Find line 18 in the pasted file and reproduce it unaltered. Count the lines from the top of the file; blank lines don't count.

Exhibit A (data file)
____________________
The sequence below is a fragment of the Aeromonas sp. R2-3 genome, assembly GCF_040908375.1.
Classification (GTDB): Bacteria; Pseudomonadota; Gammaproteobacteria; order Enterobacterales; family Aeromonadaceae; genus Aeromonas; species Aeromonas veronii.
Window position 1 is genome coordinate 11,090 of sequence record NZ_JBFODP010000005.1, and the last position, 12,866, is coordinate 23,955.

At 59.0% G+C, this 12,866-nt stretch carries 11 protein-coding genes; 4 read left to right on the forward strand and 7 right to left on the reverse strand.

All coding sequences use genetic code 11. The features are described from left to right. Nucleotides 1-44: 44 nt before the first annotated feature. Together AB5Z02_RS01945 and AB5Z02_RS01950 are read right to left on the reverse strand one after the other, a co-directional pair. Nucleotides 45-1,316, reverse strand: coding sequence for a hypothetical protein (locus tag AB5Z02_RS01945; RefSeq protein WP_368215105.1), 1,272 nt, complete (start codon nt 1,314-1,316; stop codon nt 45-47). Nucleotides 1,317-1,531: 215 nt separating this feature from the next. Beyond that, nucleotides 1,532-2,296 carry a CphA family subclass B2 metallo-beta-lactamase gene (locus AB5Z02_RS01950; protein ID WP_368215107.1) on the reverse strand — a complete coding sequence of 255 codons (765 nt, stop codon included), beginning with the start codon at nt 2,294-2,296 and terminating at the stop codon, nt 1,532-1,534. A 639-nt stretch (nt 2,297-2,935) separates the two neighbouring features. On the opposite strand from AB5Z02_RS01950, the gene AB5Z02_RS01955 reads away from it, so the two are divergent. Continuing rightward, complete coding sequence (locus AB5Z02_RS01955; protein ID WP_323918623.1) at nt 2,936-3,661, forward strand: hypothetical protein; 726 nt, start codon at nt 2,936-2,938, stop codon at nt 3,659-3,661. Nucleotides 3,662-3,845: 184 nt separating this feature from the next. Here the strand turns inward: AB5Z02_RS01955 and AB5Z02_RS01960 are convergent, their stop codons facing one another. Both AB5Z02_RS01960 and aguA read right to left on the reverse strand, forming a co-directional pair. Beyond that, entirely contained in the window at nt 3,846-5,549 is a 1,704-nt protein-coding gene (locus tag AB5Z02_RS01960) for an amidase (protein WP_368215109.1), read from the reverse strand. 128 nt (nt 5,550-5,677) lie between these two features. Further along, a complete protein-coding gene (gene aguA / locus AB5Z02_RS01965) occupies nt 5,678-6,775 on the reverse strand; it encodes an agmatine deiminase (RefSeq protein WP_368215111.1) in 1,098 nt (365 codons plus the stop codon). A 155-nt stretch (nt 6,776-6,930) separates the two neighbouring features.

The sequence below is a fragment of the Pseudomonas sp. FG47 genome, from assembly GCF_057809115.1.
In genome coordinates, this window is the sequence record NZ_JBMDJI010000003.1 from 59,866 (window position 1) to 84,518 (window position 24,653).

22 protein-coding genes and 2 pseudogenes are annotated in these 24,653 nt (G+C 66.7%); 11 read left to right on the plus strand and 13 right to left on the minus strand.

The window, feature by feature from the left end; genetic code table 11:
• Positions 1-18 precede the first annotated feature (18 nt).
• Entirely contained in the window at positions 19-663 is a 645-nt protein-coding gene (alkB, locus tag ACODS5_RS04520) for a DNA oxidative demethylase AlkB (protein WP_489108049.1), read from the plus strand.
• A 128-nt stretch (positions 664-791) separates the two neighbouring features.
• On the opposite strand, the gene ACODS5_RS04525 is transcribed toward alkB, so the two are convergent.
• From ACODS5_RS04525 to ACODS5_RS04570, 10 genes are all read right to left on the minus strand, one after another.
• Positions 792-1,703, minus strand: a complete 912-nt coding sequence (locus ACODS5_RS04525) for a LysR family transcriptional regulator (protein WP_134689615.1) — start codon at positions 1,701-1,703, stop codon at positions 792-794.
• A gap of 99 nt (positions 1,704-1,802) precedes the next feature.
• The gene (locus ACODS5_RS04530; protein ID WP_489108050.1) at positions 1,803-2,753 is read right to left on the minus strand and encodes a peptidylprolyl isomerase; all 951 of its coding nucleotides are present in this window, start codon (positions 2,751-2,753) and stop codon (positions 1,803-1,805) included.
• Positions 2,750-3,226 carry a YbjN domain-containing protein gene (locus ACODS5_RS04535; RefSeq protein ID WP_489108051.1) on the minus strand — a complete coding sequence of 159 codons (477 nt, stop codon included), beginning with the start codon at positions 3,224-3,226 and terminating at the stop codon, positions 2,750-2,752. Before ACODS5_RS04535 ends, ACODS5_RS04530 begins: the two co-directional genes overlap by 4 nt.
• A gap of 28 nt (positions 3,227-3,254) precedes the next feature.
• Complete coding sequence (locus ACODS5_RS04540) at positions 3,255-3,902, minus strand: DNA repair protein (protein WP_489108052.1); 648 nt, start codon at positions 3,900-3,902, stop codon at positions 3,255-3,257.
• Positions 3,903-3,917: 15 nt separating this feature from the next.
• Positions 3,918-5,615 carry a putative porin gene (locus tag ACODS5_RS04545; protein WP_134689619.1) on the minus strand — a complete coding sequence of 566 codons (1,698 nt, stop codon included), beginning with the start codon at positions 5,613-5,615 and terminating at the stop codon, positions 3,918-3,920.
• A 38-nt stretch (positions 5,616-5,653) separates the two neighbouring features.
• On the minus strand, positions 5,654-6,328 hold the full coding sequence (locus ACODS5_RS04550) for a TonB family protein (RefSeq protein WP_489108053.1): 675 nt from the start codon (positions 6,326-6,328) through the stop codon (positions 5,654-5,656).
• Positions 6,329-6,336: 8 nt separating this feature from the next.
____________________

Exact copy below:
• Positions 2,750-3,226 carry a YbjN domain-containing protein gene (locus ACODS5_RS04535; RefSeq protein ID WP_489108051.1) on the minus strand — a complete coding sequence of 159 codons (477 nt, stop codon included), beginning with the start codon at positions 3,224-3,226 and terminating at the stop codon, positions 2,750-2,752. Before ACODS5_RS04535 ends, ACODS5_RS04530 begins: the two co-directional genes overlap by 4 nt.